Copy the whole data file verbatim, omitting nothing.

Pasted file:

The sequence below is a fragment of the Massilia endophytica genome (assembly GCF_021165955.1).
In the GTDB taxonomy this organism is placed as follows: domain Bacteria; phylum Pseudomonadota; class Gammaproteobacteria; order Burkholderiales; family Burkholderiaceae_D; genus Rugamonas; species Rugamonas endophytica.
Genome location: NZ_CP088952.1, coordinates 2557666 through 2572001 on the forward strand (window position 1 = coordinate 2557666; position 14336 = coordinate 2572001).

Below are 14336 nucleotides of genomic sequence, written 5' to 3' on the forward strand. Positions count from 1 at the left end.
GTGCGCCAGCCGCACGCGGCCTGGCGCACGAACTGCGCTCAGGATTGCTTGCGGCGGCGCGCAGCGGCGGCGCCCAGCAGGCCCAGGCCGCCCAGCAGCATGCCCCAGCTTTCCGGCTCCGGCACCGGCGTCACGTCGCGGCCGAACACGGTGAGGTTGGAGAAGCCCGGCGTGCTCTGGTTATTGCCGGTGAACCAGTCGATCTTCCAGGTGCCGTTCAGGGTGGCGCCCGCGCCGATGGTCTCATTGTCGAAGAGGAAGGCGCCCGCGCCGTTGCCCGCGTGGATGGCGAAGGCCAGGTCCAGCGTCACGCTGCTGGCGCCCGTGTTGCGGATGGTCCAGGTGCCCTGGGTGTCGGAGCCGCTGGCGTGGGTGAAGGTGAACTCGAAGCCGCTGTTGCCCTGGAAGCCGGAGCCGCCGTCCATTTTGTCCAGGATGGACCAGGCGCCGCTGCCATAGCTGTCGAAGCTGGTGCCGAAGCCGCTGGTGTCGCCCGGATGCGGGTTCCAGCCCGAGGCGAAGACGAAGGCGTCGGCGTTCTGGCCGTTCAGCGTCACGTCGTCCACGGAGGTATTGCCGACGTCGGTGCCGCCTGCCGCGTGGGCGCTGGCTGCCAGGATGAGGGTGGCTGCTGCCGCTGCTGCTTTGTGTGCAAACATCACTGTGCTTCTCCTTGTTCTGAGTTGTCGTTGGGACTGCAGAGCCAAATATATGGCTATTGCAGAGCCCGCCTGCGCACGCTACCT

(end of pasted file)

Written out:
The sequence below is a fragment of the Massilia endophytica genome (assembly GCF_021165955.1).
In the GTDB taxonomy this organism is placed as follows: domain Bacteria; phylum Pseudomonadota; class Gammaproteobacteria; order Burkholderiales; family Burkholderiaceae_D; genus Rugamonas; species Rugamonas endophytica.
Genome location: NZ_CP088952.1, coordinates 2557666 through 2572001 on the forward strand (window position 1 = coordinate 2557666; position 14336 = coordinate 2572001).

Below are 14336 nucleotides of genomic sequence, written 5' to 3' on the forward strand. Positions count from 1 at the left end.
GTGCGCCAGCCGCACGCGGCCTGGCGCACGAACTGCGCTCAGGATTGCTTGCGGCGGCGCGCAGCGGCGGCGCCCAGCAGGCCCAGGCCGCCCAGCAGCATGCCCCAGCTTTCCGGCTCCGGCACCGGCGTCACGTCGCGGCCGAACACGGTGAGGTTGGAGAAGCCCGGCGTGCTCTGGTTATTGCCGGTGAACCAGTCGATCTTCCAGGTGCCGTTCAGGGTGGCGCCCGCGCCGATGGTCTCATTGTCGAAGAGGAAGGCGCCCGCGCCGTTGCCCGCGTGGATGGCGAAGGCCAGGTCCAGCGTCACGCTGCTGGCGCCCGTGTTGCGGATGGTCCAGGTGCCCTGGGTGTCGGAGCCGCTGGCGTGGGTGAAGGTGAACTCGAAGCCGCTGTTGCCCTGGAAGCCGGAGCCGCCGTCCATTTTGTCCAGGATGGACCAGGCGCCGCTGCCATAGCTGTCGAAGCTGGTGCCGAAGCCGCTGGTGTCGCCCGGATGCGGGTTCCAGCCCGAGGCGAAGACGAAGGCGTCGGCGTTCTGGCCGTTCAGCGTCACGTCGTCCACGGAGGTATTGCCGACGTCGGTGCCGCCTGCCGCGTGGGCGCTGGCTGCCAGGATGAGGGTGGCTGCTGCCGCTGCTGCTTTGTGTGCAAACATCACTGTGCTTCTCCTTGTTCTGAGTTGTCGTTGGGACTGCAGAGCCAAATATATGGCTATTGCAGAGCCCGCCTGCGCACGCTACCT